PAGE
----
The nanoparticle matrix offers advantages compared to traditional small molecule organic matrices for MALDI. First, nanoparticle matrices can provide a cleaner mass spectral background as compared to small molecule organic matrices. In some examples, the mass spectra obtained using the disclosed nanoparticles do not contain background peaks that can obscure, for example, the molecular ion peaks of a low molecular weight analyte. The shell of ligands coordinated to the nanoparticles can also reduce matrix molecule self-clustering and fragmentation (a common problem with organic matrices), which can, in turn, minimize the intensity of low mass background ions that can complicate the mass spectra. The shell of ligands coordinated to the nanoparticles can also be readily varied based on the analyte of interest. For example, the polarity of the nanoparticles can be tuned to render the matrix particles compatible with the analyte of interest (e.g., compatible with a hydrophobic or hydrophilic polymer). The ligands coordinated to the nanoparticles can also be varied to selectively interact with a desired analyte of interest within a complex mixture. The nanoparticles also allow for facile energy transfer to the analyte of interest. Due to their ability to absorb and transfer energy from a suitable laser, nanoparticles can induce abundant fragmentation of analyte ions by in-source decay (ISD). In this way, the disclosed nanoparticles can be used to provide improved structural information regarding an analyte of interest, as compared to small molecule organic matrices.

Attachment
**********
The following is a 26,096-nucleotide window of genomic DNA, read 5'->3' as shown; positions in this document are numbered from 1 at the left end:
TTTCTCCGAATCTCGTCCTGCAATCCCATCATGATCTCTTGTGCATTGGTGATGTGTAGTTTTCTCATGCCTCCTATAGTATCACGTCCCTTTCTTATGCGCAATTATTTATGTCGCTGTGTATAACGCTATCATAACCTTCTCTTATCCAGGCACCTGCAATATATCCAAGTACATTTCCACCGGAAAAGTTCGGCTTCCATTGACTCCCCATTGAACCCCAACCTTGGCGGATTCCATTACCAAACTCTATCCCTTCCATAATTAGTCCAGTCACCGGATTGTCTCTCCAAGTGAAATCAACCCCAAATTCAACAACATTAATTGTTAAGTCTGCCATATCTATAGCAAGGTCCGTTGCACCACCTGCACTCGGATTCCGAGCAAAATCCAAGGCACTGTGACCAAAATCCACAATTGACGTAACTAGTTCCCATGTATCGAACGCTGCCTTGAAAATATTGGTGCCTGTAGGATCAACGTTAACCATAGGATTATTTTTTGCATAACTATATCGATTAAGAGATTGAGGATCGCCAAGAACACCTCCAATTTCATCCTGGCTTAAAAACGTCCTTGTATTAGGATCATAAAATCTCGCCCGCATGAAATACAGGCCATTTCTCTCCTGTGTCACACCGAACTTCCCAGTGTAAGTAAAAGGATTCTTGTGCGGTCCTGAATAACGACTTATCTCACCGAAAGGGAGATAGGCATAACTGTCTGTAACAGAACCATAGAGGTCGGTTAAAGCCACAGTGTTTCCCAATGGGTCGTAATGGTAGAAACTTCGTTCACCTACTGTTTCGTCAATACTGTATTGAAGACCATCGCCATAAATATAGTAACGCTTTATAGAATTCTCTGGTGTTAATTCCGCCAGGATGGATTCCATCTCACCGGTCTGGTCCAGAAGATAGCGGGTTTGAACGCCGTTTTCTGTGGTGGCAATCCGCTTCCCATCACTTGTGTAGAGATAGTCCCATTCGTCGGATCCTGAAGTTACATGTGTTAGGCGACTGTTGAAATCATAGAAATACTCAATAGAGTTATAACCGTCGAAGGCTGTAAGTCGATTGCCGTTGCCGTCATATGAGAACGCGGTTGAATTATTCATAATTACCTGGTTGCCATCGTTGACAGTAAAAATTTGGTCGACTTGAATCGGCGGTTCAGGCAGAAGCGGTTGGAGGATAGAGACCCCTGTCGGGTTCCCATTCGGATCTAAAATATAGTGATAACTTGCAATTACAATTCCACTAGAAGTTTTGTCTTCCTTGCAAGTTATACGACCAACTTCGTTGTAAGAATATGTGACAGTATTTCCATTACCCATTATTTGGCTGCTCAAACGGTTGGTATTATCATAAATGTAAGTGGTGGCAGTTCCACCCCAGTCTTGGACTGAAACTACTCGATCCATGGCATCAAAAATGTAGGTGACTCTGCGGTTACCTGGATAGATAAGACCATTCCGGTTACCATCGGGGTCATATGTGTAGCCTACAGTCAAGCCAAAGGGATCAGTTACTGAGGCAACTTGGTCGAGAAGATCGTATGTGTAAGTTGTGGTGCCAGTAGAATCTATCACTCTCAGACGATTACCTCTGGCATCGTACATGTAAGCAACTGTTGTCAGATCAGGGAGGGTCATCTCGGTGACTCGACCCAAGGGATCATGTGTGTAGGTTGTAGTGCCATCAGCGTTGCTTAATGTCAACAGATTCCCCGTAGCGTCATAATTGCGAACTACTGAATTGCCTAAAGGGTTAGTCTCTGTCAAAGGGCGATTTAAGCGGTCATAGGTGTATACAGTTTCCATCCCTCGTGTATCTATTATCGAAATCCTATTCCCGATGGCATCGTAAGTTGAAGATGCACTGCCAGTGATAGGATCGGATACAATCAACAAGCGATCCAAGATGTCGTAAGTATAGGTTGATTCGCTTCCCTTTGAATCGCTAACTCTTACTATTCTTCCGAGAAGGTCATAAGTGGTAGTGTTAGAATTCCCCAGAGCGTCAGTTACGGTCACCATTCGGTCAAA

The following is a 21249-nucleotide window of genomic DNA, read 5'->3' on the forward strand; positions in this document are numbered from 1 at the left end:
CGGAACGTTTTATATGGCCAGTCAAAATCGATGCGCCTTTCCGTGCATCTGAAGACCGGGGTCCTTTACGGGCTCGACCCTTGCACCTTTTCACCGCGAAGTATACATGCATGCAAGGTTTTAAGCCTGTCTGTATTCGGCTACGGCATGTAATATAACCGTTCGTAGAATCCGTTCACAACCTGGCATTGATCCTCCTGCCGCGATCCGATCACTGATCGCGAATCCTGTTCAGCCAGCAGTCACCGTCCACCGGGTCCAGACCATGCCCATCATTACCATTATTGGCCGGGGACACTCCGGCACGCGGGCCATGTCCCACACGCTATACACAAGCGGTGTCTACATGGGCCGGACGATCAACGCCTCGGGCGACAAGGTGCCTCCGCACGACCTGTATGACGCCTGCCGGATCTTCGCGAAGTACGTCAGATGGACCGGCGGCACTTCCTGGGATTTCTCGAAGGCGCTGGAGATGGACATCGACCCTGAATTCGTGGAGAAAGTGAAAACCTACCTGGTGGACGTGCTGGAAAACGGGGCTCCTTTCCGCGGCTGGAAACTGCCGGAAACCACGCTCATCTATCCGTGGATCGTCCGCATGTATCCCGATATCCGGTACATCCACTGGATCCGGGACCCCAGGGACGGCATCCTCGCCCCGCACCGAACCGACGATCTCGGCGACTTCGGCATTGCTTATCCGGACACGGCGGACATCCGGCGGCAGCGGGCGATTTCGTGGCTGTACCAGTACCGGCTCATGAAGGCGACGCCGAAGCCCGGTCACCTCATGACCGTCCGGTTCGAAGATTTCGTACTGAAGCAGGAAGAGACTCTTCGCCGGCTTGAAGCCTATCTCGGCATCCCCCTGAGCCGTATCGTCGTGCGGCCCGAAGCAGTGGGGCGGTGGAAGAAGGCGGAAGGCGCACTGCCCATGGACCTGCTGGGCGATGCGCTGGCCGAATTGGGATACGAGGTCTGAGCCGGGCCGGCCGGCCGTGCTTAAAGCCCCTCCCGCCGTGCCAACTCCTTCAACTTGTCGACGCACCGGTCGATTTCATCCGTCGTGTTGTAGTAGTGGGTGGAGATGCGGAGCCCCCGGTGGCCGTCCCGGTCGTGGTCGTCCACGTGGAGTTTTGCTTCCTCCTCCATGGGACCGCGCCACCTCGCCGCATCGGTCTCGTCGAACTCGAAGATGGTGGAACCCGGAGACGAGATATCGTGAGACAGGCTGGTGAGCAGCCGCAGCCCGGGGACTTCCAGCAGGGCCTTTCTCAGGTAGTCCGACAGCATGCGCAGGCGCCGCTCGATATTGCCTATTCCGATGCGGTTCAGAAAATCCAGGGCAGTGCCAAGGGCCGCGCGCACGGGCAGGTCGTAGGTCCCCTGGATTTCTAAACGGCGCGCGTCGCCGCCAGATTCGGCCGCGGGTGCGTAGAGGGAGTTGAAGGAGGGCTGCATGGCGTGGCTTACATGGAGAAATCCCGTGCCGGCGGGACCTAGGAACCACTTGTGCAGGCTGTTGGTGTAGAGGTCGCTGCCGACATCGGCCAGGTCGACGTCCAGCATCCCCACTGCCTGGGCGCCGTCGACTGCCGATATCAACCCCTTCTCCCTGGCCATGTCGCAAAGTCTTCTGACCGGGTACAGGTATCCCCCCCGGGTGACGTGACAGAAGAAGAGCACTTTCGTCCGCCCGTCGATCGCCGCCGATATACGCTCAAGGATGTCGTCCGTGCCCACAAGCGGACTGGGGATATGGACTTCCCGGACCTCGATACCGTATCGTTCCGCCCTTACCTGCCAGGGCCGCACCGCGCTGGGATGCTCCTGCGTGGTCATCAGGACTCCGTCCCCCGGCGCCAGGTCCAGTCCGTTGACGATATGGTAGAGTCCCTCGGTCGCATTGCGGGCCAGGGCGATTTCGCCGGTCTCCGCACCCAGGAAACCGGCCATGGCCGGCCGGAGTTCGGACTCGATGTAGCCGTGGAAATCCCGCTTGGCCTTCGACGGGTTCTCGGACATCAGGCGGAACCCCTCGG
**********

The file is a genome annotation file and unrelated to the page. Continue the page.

The methods described herein can be applied to various fields of mass analysis, including the analysis of glycans and glycoconjugates (e.g., glycoproteins, glycolipids, and proteoglycans), proteins, lipids, small molecules (e.g., pharmaceuticals), oligomers, and polymers. For example, the methods described herein can be used to detect, sequence, and/or image proteins, glycans, glycoconjugates, polynucleotides, and oligonucleotides; to detect and/or image drugs, biomarkers, and metabolites; and to characterize polymers, including synthetic polymers such as fluoropolymers. The methods described herein can be used, for example, to characterize organometallic compounds, or those that comprise an organic part incorporated with one or more metal elements, or elements with metallic character, such as boron, silicon, and tellurium. The methods described herein can be used, for example, in healthcare applications (e.g., in basic research, in clinical diagnosis, and in patient monitoring), in pharmaceutical sciences, in food sciences (e.g., in quality control efforts), and in the polymer industry (e.g., in quality control applications). The disclosed nanoparticle matrix can also be used for the MALDI imaging (e.g., to analyze proteins, lipids, drug molecules, metabolites, and biomarkers within a tissue sample). The disclosed nanoparticles can provide a high lateral resolution and clean spectral background when used as a matrix material for MALDI imaging.